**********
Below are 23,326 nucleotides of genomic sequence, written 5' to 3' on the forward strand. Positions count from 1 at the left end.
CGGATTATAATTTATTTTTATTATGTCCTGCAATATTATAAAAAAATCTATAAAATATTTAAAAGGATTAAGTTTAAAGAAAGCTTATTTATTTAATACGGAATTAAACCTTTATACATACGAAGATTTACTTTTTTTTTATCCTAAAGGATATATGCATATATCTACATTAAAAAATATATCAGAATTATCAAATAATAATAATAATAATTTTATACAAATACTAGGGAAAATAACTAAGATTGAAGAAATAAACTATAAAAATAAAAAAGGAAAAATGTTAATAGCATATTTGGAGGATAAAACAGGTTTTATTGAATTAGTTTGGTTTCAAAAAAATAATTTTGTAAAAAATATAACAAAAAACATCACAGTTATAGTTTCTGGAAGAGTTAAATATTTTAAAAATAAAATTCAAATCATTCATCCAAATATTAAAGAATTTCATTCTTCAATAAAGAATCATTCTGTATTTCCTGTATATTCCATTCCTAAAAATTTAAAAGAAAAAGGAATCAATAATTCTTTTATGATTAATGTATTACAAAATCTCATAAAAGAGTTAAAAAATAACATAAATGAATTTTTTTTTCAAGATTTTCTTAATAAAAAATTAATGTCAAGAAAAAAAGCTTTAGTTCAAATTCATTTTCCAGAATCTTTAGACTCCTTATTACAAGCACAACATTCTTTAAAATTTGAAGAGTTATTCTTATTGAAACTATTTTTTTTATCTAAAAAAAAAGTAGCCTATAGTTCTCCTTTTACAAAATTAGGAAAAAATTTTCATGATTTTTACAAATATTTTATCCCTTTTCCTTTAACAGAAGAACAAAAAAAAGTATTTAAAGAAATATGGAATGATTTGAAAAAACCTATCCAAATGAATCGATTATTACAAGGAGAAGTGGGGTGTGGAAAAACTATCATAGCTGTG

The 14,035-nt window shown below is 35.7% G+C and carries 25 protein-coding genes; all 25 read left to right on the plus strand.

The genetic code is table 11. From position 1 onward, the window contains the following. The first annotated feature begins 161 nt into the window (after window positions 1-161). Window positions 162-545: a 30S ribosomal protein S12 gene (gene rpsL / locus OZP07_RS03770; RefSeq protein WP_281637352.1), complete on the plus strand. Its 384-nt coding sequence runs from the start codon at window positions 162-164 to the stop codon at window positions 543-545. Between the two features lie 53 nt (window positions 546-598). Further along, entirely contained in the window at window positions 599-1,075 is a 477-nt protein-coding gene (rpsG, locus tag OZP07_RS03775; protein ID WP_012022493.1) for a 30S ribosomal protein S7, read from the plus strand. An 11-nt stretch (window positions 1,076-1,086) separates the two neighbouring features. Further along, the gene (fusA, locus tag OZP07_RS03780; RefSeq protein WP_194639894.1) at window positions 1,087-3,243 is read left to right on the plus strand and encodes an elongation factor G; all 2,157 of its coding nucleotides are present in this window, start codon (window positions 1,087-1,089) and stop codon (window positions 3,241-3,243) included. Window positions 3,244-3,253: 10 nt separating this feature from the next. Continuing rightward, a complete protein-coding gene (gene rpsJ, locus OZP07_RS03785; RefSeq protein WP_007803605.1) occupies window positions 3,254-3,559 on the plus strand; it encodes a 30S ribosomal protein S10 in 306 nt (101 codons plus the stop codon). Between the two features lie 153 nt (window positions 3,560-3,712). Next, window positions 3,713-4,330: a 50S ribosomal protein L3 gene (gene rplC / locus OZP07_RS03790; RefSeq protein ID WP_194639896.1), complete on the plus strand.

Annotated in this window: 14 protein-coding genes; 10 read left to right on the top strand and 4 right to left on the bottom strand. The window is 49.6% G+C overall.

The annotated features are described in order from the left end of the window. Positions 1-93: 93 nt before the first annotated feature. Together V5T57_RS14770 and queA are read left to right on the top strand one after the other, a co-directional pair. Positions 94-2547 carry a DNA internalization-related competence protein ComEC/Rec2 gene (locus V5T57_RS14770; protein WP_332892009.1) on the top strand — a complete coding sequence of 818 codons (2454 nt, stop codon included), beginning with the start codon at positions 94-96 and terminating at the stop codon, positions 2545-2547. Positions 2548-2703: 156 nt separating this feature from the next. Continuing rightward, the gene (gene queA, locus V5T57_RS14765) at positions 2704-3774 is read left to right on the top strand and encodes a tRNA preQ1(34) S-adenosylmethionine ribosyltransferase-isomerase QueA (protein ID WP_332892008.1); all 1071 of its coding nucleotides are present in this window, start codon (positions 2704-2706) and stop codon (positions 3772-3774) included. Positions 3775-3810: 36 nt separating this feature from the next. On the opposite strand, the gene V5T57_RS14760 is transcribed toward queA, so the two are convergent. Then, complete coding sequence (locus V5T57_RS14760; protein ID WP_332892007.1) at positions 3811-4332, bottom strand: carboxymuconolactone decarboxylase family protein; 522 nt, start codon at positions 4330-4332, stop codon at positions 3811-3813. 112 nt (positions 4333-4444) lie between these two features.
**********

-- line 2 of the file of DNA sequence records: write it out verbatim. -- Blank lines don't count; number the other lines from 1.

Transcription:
CGGATTATAATTTATTTTTATTATGTCCTGCAATATTATAAAAAAATCTATAAAATATTTAAAAGGATTAAGTTTAAAGAAAGCTTATTTATTTAATACGGAATTAAACCTTTATACATACGAAGATTTACTTTTTTTTTATCCTAAAGGATATATGCATATATCTACATTAAAAAATATATCAGAATTATCAAATAATAATAATAATAATTTTATACAAATACTAGGGAAAATAACTAAGATTGAAGAAATAAACTATAAAAATAAAAAAGGAAAAATGTTAATAGCATATTTGGAGGATAAAACAGGTTTTATTGAATTAGTTTGGTTTCAAAAAAATAATTTTGTAAAAAATATAACAAAAAACATCACAGTTATAGTTTCTGGAAGAGTTAAATATTTTAAAAATAAAATTCAAATCATTCATCCAAATATTAAAGAATTTCATTCTTCAATAAAGAATCATTCTGTATTTCCTGTATATTCCATTCCTAAAAATTTAAAAGAAAAAGGAATCAATAATTCTTTTATGATTAATGTATTACAAAATCTCATAAAAGAGTTAAAAAATAACATAAATGAATTTTTTTTTCAAGATTTTCTTAATAAAAAATTAATGTCAAGAAAAAAAGCTTTAGTTCAAATTCATTTTCCAGAATCTTTAGACTCCTTATTACAAGCACAACATTCTTTAAAATTTGAAGAGTTATTCTTATTGAAACTATTTTTTTTATCTAAAAAAAAAGTAGCCTATAGTTCTCCTTTTACAAAATTAGGAAAAAATTTTCATGATTTTTACAAATATTTTATCCCTTTTCCTTTAACAGAAGAACAAAAAAAAGTATTTAAAGAAATATGGAATGATTTGAAAAAACCTATCCAAATGAATCGATTATTACAAGGAGAAGTGGGGTGTGGAAAAACTATCATAGCTGTG